Music is a massive part of peoples lives all over the world – Whether you are a singer, musician, or just someone that listens to music or radio regularly.
For anybody in the three categories above then the education/desire in music must have come from somewhere whether it was school, where you live, family or friends. It is often speculated that music does not play a substantial enough part in education, particularly when compared with the visual arts, despite its importance in educational development.
Over the past few years, there is no doubt that music has played a much bigger role in schools in both primary and secondary education and then also in college and universities. The extra-curricular activities offered by secondary schools at the current time are arguably the most varied they have ever been, and music plays a large part in the scheme of things, but the question is, do teachers/activity leaders and parents promote and encourage pupils enough to take part in music? Research has provided us with several different answers to this question. One study was based on evidence from inspections of 90 primary and 90 secondary schools from 2008 to 2011. In primary schools, one in three girls took part in extra music activities, compared with one in seven boys and in secondary schools only 14% of pupils took either extra singing or instrument lessons.
Another argument which has been brought up regularly is the amount of music actually played in music lessons especially in secondary education. The research stated that in some lessons, teachers or pupils did not play or sing a single note. According to reports, too much use was made of non-musical activities such as writing without any reference to musical sound. Too much time was spent talking about tasks without teachers actually demonstrating what was required musically, or allowing the pupils to get on with their music making.
Music is very important in early educational development and has a positive influence on children in pre-education and primary education. It has even been established that music affects the shape and development of the brain more noticeably than any other subject, including Maths. Children seem to experience much pleasure and joy listening to music, making music and moving to music. Research has shown that children who are actively involved with music (who play it or sing it regularly):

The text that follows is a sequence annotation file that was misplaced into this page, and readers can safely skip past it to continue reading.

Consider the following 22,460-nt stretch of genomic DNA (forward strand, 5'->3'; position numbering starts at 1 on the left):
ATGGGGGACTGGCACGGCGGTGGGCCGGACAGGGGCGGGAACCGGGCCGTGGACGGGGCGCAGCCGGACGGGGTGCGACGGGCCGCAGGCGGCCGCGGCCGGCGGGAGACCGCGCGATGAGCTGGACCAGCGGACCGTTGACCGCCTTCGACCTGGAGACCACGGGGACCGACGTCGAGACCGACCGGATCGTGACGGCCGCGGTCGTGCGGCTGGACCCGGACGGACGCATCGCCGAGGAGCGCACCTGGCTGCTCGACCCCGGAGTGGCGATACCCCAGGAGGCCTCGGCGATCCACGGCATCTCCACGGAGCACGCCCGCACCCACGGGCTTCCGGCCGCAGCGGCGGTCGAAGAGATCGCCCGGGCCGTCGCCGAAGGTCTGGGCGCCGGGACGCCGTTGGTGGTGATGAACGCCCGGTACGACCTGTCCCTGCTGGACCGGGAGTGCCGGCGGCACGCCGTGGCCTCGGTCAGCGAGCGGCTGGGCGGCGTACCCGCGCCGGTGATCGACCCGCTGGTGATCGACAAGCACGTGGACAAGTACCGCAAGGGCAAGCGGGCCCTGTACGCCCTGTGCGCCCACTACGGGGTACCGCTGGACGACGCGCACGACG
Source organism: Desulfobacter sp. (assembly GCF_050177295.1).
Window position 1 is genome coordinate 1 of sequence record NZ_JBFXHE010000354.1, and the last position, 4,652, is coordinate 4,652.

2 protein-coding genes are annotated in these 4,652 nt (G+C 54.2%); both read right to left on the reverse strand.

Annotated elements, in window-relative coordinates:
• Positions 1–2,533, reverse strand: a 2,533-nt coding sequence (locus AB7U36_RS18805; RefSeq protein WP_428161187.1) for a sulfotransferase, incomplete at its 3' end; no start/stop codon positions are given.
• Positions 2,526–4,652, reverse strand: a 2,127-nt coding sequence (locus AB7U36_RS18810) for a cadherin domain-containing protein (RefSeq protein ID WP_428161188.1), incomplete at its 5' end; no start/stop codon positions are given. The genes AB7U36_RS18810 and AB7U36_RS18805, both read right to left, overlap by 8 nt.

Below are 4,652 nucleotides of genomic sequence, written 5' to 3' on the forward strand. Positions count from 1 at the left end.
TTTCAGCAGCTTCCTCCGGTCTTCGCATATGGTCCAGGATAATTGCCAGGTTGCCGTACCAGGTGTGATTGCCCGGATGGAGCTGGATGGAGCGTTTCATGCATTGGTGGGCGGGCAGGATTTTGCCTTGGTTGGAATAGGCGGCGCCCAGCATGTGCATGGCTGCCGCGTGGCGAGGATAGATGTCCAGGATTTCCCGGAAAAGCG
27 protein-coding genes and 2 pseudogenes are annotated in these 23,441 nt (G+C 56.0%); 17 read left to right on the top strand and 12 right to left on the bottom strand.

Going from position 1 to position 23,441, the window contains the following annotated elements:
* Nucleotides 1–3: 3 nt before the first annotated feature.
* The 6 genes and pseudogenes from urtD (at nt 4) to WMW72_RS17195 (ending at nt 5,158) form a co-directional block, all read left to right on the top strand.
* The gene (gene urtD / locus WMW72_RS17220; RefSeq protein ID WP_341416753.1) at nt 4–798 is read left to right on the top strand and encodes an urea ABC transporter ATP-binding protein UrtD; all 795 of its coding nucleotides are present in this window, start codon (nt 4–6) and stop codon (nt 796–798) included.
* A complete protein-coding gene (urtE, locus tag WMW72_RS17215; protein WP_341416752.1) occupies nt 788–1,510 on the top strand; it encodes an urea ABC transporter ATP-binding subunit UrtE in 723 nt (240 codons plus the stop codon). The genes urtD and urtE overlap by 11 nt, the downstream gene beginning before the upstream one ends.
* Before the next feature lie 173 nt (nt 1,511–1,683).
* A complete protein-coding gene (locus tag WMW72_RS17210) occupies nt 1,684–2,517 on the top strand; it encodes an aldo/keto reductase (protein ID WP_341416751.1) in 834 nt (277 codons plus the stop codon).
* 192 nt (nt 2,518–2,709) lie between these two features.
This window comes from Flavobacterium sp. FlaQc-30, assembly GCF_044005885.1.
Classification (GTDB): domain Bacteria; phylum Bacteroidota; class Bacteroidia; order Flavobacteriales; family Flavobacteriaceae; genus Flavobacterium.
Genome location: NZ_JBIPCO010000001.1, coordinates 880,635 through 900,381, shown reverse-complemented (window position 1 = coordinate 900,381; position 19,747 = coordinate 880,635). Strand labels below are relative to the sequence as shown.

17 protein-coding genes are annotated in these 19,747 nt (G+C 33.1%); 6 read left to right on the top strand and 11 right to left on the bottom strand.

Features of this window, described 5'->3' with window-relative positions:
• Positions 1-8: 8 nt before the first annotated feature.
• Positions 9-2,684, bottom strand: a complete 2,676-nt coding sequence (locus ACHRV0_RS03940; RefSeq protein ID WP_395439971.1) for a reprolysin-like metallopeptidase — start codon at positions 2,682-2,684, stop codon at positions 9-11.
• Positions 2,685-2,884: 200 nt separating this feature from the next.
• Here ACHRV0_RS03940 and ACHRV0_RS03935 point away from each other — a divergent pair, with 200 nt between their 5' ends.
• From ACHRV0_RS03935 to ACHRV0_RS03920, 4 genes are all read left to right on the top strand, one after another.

– Do better in reading and math when they start school
– Are better able to focus and control their bodies
– Play better with others and have higher self-esteem
Music education is also very important in secondary education, college and university as it provides great preparation for other academic areas. Taking part in different extra-curricular activities can also reduce stress, improve musical ability and is also a great way of meeting new people and learning in a less rigid context.
Music is academic – Research states that music trains the brain for higher thinking and enhances academic performance.
Music is healthy- Learning to sing and keep rhythm improves coordination and the air and wind power necessary to blow a flute, trumpet or saxophone promotes a healthy body.
Music is for life – Most people can’t play rugby, or football at 70 or 80 years of age but they can sing. And they can play piano or some other instrument. Music is a gift you can give your child that will last their entire lives.
You may think that you don’t have a musical bone in your body. Despite this, we say… if the opportunity and facilities are there then everyone has the ability to make music.
We offer songwriting courses for those either with a song idea in their head or a melody, lyrics and harmonies to work with, and anywhere in between. If you have no idea on where to start or what to do then why not come to the Beehouse Recording Studio and try out one of our fantastic songwriting courses/workshops.